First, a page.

And the claim that being conservative is enough to make an economist unemployable is simply laughable. The boot’s very much on the other foot – try being a Marxist economist (not sociologist) and see how far you get.

    The point remains that if AEI tolarates these sort of these capers it’s evidence that it has no standards. Tim should be copying some of this stuff to his employers – eventually the loss of reputation must hurt their bottom line, so they ought to put a stop to it.

  36. #37 Ken Miles
    May 12, 2005

    The fact that he was conservative meant he was unemployable; being a conservative in economics is like being a creationist in biology–not intellectually respectable.

    I love this line.

  37. #38 Thomas Palm
    May 12, 2005

    If Mungowitz is in fact a tenured prof…

    There is a Michael Munger at Duke university and a former president of the Public Choice Society. Unless this Mungowitz has stolen his identity I think he is genuine.

  38. #39 mungowitz
    May 12, 2005

    Tim, Tim, Tim:

    1. Lott is ALREADY being punished. He is a marginalized figure, subject of scorn. Is it because he is a conservative, or because he is a fraud? We’ll never know. But he was a conservative first. Now, one can say that the fact that I got tenure at a place like Duke is an indication that such discrimination against conservatives, if it even exists, is not insuperable. And I would have to say that is right.

    2. Read back up the more than 30 comments in the thread I made the “get a life” comment on. They are just squabbling.

    3. If it matters, I consider the Lambert work Fisking Lott to be important. But I am pretty sure that Tim does not wake up in the morning worrying about what I think.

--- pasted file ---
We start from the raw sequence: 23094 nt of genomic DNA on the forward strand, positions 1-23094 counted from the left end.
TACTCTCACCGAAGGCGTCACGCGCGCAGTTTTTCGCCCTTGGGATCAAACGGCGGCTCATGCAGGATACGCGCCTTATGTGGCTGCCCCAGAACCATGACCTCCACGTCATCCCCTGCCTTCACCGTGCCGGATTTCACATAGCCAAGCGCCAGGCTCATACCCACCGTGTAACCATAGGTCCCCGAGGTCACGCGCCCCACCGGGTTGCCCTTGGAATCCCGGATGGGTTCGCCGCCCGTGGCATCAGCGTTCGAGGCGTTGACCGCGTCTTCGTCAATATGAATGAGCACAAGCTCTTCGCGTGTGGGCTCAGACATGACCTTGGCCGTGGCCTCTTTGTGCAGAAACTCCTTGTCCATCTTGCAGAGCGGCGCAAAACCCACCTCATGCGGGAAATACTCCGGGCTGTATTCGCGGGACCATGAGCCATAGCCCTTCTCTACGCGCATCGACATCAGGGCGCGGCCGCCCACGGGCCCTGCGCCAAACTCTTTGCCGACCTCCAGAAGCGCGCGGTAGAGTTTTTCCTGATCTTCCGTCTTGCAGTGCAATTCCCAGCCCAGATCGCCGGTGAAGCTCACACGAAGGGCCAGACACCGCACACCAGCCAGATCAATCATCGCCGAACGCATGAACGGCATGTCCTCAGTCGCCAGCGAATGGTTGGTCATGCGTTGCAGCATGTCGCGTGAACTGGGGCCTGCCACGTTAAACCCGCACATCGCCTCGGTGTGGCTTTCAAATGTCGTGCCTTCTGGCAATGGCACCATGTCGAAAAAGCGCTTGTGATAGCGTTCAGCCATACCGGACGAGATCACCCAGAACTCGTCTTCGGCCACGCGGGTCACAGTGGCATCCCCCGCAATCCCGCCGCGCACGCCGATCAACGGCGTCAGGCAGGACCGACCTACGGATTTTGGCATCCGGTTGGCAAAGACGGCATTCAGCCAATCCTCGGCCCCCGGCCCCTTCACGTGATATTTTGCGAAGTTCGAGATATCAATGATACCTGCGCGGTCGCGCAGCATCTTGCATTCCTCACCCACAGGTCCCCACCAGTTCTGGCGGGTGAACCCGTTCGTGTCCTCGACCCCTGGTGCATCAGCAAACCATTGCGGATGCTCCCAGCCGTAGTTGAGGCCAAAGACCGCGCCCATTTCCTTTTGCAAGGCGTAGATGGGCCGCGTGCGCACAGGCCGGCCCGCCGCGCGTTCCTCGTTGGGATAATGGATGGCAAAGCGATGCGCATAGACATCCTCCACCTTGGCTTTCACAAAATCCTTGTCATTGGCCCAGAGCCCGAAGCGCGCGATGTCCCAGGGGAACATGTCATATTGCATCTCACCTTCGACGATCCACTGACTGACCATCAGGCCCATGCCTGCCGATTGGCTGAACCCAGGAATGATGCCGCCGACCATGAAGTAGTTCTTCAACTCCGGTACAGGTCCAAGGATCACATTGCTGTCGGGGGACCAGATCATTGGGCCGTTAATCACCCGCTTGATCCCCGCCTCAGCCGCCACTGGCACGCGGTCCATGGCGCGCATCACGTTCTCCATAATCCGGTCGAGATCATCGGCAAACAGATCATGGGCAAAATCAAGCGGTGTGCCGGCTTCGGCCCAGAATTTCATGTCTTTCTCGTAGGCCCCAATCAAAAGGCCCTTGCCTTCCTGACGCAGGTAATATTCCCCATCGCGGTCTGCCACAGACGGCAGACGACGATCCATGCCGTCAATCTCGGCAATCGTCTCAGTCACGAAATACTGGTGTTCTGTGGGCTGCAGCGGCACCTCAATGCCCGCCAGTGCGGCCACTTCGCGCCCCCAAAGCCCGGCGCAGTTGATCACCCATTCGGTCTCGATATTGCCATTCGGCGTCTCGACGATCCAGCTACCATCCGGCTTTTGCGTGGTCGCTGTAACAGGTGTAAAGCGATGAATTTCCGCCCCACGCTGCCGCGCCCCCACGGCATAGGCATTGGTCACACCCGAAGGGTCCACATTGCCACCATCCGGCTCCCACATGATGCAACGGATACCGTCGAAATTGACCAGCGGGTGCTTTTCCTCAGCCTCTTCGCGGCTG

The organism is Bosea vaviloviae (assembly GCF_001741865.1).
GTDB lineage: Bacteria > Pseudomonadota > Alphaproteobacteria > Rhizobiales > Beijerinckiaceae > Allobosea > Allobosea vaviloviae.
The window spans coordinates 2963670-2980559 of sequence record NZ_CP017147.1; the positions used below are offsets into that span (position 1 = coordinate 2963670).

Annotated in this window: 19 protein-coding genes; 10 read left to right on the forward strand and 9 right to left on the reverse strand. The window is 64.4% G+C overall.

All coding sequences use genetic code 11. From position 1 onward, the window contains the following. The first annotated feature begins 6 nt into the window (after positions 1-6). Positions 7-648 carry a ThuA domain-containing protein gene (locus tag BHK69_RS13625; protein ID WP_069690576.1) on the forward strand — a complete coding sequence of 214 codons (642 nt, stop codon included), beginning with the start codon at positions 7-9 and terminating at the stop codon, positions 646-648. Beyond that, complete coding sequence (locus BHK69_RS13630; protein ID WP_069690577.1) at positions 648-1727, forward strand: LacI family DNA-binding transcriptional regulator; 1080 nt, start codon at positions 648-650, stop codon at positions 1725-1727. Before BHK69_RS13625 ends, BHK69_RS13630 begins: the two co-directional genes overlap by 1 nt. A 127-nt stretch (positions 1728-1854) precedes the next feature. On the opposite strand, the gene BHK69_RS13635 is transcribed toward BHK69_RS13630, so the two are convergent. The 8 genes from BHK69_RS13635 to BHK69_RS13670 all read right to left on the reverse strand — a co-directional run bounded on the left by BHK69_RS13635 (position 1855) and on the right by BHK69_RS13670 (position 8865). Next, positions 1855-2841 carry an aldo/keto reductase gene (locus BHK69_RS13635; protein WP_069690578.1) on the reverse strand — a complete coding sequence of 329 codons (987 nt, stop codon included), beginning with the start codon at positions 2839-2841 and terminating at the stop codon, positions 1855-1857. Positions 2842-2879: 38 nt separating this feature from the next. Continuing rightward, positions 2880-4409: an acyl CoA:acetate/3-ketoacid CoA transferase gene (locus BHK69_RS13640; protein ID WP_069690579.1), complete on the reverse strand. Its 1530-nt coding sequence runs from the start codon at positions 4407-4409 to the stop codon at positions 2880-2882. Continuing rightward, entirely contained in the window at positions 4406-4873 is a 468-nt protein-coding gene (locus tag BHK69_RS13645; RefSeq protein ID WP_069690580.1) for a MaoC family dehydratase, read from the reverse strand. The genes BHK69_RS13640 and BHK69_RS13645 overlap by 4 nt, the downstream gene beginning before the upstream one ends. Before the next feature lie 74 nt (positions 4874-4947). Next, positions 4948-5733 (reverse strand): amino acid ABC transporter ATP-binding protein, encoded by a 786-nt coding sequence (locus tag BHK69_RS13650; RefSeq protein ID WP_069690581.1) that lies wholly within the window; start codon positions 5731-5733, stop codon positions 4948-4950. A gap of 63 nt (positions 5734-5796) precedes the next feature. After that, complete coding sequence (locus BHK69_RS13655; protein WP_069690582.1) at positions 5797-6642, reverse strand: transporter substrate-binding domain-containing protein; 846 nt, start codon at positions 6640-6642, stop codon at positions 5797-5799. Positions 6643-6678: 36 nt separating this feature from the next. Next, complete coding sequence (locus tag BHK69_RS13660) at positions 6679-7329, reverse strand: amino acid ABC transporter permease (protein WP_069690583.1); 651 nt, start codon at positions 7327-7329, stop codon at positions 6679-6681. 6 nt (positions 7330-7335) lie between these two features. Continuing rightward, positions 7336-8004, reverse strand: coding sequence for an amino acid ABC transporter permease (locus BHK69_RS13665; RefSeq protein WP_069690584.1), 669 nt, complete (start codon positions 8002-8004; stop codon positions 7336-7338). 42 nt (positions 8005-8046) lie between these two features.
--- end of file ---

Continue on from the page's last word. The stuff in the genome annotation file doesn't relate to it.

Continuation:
4. Am I real? And do I lack the ability to make basic logical arguments? Perhaps you are giving too much credit to Duke profs. As my teenage son says, “If Dad can do it, how hard can it really be?”

  39. #40 mungowitz
    May 12, 2005

    And….another thing.

    I say, “Get a life” to some of posters in the thread, and Tim gets pissy.

    But, he calls them “sockpuppets” in one of his own posts, and that’s okay?

    Oy. (Okay, the sockpuppets post did make me laugh, so no hard feelings).

    For those who doubt my identity, send me an email:
    munger {at} duke.edu
    or check my main web page:
    http://www.duke.edu/~munger

  40. #41 Eli Rabett
    May 12, 2005

    Mungowitz, Lott was a baby first. He is obviously being discriminated against for having been a baby. Hmmm.

  41. #42 mungowitz
    May 12, 2005

    And….another thing.

    I say, “Get a life” to some of posters in the thread, and Tim gets pissy.

    But, he calls them “sockpuppets” in one of his own posts, and that’s okay?

    Oy. (Okay, the sockpuppets post did make me laugh, so no hard feelings).

    For those who doubt my identity, send me an email:
    munger {at} duke.edu
    or check my main web page:
    http://www.duke.edu/~munger

  42. #43 Nabakov
    May 12, 2005

    So Munger babe. lecture in sophistry do you?

    “Is it because he is a conservative, or because he is a fraud? We’ll never know.”

    Let me return the goalposts to their original position for you. He’s being scorned because his conservative ideologies drove him to commit fraud. Now you know. You are equally free to scorn others on the same terms.